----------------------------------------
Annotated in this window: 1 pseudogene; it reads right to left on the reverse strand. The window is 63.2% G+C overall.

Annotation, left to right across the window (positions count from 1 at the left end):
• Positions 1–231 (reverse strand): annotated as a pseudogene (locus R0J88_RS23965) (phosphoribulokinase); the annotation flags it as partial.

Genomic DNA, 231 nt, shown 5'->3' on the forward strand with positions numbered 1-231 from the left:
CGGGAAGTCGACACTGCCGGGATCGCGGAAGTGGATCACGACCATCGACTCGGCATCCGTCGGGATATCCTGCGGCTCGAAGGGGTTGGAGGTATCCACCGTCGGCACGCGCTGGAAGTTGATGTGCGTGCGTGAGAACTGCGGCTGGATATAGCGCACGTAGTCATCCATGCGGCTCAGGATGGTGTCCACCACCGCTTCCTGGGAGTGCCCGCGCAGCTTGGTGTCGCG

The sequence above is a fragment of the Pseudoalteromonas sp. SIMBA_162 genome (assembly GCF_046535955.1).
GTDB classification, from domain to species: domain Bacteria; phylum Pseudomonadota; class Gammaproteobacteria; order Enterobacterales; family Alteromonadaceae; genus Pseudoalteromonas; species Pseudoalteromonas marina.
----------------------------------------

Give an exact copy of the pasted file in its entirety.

Annotated in this window: 1 pseudogene; it reads right to left on the reverse strand. The window is 63.2% G+C overall.

Annotation, left to right across the window (positions count from 1 at the left end):
• Positions 1–231 (reverse strand): annotated as a pseudogene (locus R0J88_RS23965) (phosphoribulokinase); the annotation flags it as partial.

Genomic DNA, 231 nt, shown 5'->3' on the forward strand with positions numbered 1-231 from the left:
CGGGAAGTCGACACTGCCGGGATCGCGGAAGTGGATCACGACCATCGACTCGGCATCCGTCGGGATATCCTGCGGCTCGAAGGGGTTGGAGGTATCCACCGTCGGCACGCGCTGGAAGTTGATGTGCGTGCGTGAGAACTGCGGCTGGATATAGCGCACGTAGTCATCCATGCGGCTCAGGATGGTGTCCACCACCGCTTCCTGGGAGTGCCCGCGCAGCTTGGTGTCGCG

The sequence above is a fragment of the Pseudoalteromonas sp. SIMBA_162 genome (assembly GCF_046535955.1).
GTDB classification, from domain to species: domain Bacteria; phylum Pseudomonadota; class Gammaproteobacteria; order Enterobacterales; family Alteromonadaceae; genus Pseudoalteromonas; species Pseudoalteromonas marina.